Razer Opus review: The best $200 THX noise-canceling headphones right now

THX-certified with active-noise-cancellation and outstanding battery leaves a striking impression, especially for $200.

Razer Opus
(Image: © Daniel Rubino / Windows Central)

Over-the-ear headphones with active noise-canceling (ANC) technology is becoming a highly competitive space these days. It's no wonder Razer, known for its highly-touted gaming peripherals, wants in on the action. Its new Opus THX-certified headphones are its first foray into mainstream accessories not aimed at gaming.

I've spent the last month with the Razer Opus and simply put they're excellent. The $200 ear cans are incredibly comfortable, but the THX-tuned audio punches above its price range, giving Razer a seat at the table with the big players. Here is why.

Razer Opus Specs and what you get

Razer Opus

Source: Daniel Rubino / Windows Central (Image credit: Source: Daniel Rubino / Windows Central)

Despite the lower price point, Razer has not cut corners with the Opus for features and specifications:

  • Colors: Midnight blue or black
  • Drivers: 2x 40mm dynamic
  • Weight: 265g
  • Frequency response: 20 Hz to 20 kHz
  • Microphone: 4 for hybrid ANC, 2 for voice chat
  • Style: circumaural (over-the-ear)
  • Battery life: Up to 25 hours with ANC on
  • Connectivity: Bluetooth 4.2 and 3.5mm
  • Codecs: AAC & aptX, 4.2, A2DP, AVRCP, HFP

A few things stand out here. Regarding weight, the Opus is lighter than Surface Headphones 2 (290g), but a bit heavier than Bose's QC 35 IIs (235g). Battery life is not as high as Sony's WH-1000XM3 (30 hours with ANC), but it is rated five hours longer than both Bose and Microsoft's Surface Headphones 2 (both 20 hours with ANC). Frequency response is average but good at 20 Hz (Bose doesn't list its frequency range, but analysis pegs it around 10Hz).

Unlike the Bose, which are a few years old now, the Razer Opus follows Sony and Microsoft with USB Type-C charging (including fast charge).

Bluetooth 4.2 is a bit of a bummer in 2020, but aptX codec support is notable.

There are two colorways for the Opus, including midnight blue (tested here) and black.

Razer also does not skimp on ANC. There are various ways to implement ANC in headphones, and Razer went for the more expensive and effective way: four mics (hybrid), with two on the outside (feedforward ANC) and two on the inside (feedback ANC) of the ear cups.

The Razer Opus ship in an excellent hard-shell case like Bose, Sony, and Microsoft. But unlike Microsoft's Surface Headphones, the Opus fold occupying smaller storage space. Bose and Sony still have smaller carrying cases, but it is not by a considerable amount.

Inside, Razer supplies the typical and expected assortment of accessories, including:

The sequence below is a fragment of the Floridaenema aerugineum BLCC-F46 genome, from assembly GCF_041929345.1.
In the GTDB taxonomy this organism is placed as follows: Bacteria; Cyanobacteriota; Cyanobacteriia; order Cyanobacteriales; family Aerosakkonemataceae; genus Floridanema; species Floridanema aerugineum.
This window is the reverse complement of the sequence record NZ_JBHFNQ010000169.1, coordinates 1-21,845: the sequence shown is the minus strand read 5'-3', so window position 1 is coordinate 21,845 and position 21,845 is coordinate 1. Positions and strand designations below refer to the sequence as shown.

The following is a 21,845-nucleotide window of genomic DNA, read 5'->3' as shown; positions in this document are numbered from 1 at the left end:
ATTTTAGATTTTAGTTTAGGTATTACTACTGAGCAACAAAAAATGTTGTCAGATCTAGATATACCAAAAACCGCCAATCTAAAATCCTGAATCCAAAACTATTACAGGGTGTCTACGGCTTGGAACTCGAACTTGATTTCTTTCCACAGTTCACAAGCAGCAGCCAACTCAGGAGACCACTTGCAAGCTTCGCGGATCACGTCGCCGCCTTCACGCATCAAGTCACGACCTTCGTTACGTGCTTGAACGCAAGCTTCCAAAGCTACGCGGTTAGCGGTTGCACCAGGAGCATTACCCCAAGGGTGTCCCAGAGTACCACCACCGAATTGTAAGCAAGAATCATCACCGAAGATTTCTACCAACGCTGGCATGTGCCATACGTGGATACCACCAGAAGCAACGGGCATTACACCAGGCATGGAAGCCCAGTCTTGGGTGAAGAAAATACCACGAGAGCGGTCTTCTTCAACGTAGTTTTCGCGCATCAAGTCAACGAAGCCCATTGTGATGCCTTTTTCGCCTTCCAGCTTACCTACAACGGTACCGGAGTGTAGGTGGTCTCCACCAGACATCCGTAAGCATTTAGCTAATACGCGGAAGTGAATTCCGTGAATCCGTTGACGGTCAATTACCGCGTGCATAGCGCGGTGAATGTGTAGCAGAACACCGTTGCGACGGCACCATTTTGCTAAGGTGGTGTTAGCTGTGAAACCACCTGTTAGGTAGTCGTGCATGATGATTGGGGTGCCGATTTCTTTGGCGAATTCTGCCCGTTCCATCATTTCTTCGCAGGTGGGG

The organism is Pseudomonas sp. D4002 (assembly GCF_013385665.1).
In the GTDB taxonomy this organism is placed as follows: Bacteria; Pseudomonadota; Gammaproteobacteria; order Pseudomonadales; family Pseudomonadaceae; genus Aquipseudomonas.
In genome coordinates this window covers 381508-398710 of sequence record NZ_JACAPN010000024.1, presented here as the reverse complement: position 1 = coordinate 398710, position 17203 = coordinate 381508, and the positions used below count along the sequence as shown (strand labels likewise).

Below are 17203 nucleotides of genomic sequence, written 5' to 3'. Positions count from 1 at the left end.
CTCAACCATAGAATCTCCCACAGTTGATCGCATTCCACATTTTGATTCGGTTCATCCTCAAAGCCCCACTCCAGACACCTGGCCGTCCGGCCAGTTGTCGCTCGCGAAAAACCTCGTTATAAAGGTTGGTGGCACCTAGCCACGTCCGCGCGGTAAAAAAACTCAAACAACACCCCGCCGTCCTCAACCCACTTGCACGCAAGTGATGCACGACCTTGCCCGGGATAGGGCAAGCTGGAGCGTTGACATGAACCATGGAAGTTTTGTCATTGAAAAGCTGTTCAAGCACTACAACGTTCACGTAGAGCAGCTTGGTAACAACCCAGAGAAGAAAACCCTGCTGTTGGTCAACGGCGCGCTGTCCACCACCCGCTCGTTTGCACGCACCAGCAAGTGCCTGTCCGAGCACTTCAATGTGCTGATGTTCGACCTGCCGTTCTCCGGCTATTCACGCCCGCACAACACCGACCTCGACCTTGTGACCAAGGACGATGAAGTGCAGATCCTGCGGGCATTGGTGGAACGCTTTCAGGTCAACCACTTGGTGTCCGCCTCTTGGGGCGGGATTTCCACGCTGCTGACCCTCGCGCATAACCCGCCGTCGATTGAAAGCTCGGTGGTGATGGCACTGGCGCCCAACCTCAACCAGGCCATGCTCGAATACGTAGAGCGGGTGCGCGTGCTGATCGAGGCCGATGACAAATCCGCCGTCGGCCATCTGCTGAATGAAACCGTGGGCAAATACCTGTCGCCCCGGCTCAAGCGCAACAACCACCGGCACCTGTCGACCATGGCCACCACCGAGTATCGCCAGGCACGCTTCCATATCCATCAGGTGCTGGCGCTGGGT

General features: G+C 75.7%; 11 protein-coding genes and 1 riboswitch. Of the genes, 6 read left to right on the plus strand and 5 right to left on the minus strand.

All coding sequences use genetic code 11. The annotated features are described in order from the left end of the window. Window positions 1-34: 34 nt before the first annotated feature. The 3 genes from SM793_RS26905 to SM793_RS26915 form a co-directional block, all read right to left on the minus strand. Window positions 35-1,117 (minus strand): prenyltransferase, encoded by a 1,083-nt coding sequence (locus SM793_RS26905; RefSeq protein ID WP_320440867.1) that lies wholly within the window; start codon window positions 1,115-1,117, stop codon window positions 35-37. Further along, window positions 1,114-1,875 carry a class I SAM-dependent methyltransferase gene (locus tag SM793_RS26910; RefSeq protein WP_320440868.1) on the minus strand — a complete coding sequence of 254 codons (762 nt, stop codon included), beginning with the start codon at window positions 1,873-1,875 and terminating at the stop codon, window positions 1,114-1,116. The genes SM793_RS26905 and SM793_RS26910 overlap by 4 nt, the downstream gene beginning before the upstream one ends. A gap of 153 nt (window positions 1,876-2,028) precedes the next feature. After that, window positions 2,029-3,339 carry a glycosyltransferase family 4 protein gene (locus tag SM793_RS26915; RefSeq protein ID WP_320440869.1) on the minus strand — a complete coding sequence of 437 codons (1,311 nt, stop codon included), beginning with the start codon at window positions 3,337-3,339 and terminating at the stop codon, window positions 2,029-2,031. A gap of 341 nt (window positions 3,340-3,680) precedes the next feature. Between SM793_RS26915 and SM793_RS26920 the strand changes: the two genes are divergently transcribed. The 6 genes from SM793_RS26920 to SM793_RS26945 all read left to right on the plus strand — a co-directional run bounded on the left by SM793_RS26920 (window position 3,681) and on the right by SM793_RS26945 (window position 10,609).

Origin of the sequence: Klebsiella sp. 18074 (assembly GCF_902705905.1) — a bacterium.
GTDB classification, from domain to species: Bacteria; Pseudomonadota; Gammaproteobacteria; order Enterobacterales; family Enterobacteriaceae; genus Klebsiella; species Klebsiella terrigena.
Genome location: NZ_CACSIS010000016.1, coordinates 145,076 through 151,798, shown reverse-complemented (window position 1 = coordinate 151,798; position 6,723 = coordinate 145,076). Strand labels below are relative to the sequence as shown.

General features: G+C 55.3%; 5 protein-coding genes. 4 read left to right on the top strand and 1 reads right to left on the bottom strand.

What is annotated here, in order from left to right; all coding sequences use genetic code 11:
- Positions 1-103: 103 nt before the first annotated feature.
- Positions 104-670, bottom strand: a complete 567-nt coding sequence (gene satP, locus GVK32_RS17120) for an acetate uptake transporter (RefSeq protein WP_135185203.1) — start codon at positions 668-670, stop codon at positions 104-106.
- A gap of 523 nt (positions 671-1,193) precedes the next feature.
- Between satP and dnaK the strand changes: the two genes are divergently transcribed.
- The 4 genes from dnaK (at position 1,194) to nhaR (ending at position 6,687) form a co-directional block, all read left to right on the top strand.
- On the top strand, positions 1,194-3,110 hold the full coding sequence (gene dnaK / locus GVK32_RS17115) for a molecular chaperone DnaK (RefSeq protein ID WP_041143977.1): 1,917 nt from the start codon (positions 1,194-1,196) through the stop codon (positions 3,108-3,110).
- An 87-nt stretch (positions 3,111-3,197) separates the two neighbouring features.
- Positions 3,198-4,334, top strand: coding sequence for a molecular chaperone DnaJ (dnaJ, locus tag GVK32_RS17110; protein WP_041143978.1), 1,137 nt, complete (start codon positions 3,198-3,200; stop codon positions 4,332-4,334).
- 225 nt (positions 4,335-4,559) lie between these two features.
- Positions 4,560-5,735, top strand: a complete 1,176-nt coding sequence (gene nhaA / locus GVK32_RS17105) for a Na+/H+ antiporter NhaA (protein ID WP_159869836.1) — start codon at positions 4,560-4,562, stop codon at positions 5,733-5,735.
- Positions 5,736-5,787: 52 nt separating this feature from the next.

• 3.5mm audio cable
  • USB-C charging cable
  • USB-A to USB-C adapter
  • Airline headphone adapter

It's rare to see them, including airline headphone adapter as many airplanes have switched to a more standardized 3.5mm one, but it's certainly a nice bonus here, especially at this price.

On the left earcup are the Type-C port, 3.5mm headphone jack, power/pair button, and a button for the noise canceling and ambient. Like other ANC headphones, users can press and hold the ambient button to amplify the background sound in a room ("Quick Attention Mode"), making it ideal for someone to talk to you or overhear the flight PA.

On the right earcup is a play/pause/skip button (center) with volume up and down flanking it. The middle button is slightly recessed, letting you easily control your music without looking.

The Opus will also auto-pause and start when placed around your neck and returned to your head, respectively.

Razer Opus how are they?

Razer Opus

Source: Daniel Rubino / Windows Central (Image credit: Source: Daniel Rubino / Windows Central)

Short take here: these are amazingly comfortable headphones. The balance between the top pressure of the headband, which is padded moderately, and the ear cups is fantastic. I never had any sore spots, and compared to Sony, Bose, and Microsoft, these were the most comfortable for a prolonged duration.

Build quality is average and on par with the Bose QC 35 IIs. The Opus is made from plastic with cups that rotate 90 degrees inward. It would have been nicer if they were like the new Surface Headphones 2, which now rotate 180 degrees.

Audio quality with THX is outstanding. Razer, who technically owns THX, worked closely with its engineers to make sure the Opus meets the standards of THX both in hardware and audio quality. Technically, any headphone manufacturer can earn the THX headphone certification, but Razer is one of the first to do so. It's a rigorous program that starts from prototyping the hardware up through testing and final certification. THX focuses on frequency response, distortion vs. output, and isolation of external noise.

Razer Opus Software App

Source: Daniel Rubino / Windows Central (Image credit: Source: Daniel Rubino / Windows Central)